Sen. Scott visits Bluffton High School

Moments after delivering the keynote speech Friday at the Hilton Head Island-Bluffton Chamber of Commerce’s annual State of the Region, U.S. Sen. Tim Scott traveled to Bluffton High School to speak to an auditorium of roughly 200 students, teacher and administrators.

One of his main messages was dealing with adversity.

The South Carolina Republican told students that as an adolescent, he struggled with depression and a childhood that involved growing up with one parent who worked 16 hours a day to support him.

“Growing up in a single-parent household, I did not always do well. From about 7 until 14, I just kind of drifted,” he said.

“I failed four subjects in high school. I failed civics. I’ve been in the Senate for five years now and I can tell you I may be the only senator who failed civics.”

Scott said he picked himself up with the help of some tough love and also encouragement from his mother, who was in attendance Friday.

“My mom would say, ‘Son, look at the moon. Shoot for it because if you miss, you’ll end up among the stars,’” Scott recalled.

Assistant principal Brian Ryman said he appreciated Scott sharing the story of his childhood.

“I think Sen. Scott’s experience through school, where he didn’t necessarily have the easiest time, and the fact that along the road he has had hardships, I think that strikes with all Americans and especially our students,” Ryman said.

“So just seeing when someone gets down and goes through adversity, you can overcome that, I think it’s a great message.”

Ryman said he thought the whole experience Friday was a “very cool” one for his students.

“There are only 100 (senators) in the United States,” he said. “So the fact that we get one of them to come to our building today is an incredible opportunity for our students. We have phenomenal youth in government program here and all those kids were super-ecstatic and excited.”

Scott touched on a number of topics, including the economy and immigration.

He said he believes the economy is as healthy as it’s been in decades, crediting the Obama administration for starting improvements and the Trump administration for “taking it to another level.”

The senator told students he believes immigration will continue to be one of the biggest issues as their generation comes of age.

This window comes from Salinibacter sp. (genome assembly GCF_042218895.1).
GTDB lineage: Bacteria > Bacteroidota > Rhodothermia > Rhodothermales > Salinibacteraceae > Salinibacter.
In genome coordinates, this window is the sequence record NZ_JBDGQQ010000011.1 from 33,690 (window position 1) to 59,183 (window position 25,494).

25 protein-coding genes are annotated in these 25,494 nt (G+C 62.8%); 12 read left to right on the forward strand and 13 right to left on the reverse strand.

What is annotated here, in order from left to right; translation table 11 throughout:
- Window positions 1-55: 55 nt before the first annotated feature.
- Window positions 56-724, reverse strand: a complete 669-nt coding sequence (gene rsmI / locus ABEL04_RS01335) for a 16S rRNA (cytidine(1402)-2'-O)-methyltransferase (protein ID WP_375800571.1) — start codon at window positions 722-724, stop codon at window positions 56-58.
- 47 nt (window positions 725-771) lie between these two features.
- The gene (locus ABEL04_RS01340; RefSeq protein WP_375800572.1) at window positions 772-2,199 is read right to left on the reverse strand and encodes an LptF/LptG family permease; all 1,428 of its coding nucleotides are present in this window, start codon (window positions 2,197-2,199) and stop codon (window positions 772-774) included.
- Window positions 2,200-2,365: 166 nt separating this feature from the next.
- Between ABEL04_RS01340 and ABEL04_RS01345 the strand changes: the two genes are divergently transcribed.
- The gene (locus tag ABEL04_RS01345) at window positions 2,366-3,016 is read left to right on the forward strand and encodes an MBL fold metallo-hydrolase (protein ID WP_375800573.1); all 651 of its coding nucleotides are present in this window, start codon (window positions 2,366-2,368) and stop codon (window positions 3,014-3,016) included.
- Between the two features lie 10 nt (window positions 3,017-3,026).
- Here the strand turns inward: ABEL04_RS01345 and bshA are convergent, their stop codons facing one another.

“It is a massive number of people that wants to live in our country,” he said. “One of the biggest questions we will face as a nation is, ‘How do we continue to be the most compassionate country on earth and wrestle with the fact that so many folks want to live here?’”

Scott echoed the same message he made at the State of the Region when he told the room the biggest threat America may face is its own inability to work together.

“Perhaps the biggest threat we have to our continued success as a nation isn’t in the area of taxes, regulations, good policy or bad policy,” he said. “It’s whether or not we will allow ourselves, the most diverse nation on earth, to continue to function as one single unit, as one American family.”

At the State of the Region, which was held at the Hilton Head Marriott Resort and Spa, May River High School senior Savannah Littlejohn introduced Gov. Henry McMaster.

McMaster, who is running for re-election against Democratic state Rep. James Smith, gave a brief and largely positive speech about the state of South Carolina.

“This is our time,” he told the room, referencing an increase in businesses that have moved to the state in recent years.

“South Carolina is unbeatable in workforce development and what it does to attract people,” he said.

“The main thing that attracts us is the people of South Carolina. There was a Japanese company that came over to American soil and she said the reason we’re here is the people, the people and the people.

“They’ll tell you South Carolina is a handshake state. What that means is when someone from South Carolina gives you their word and shakes your hand, you can take it to the bank.”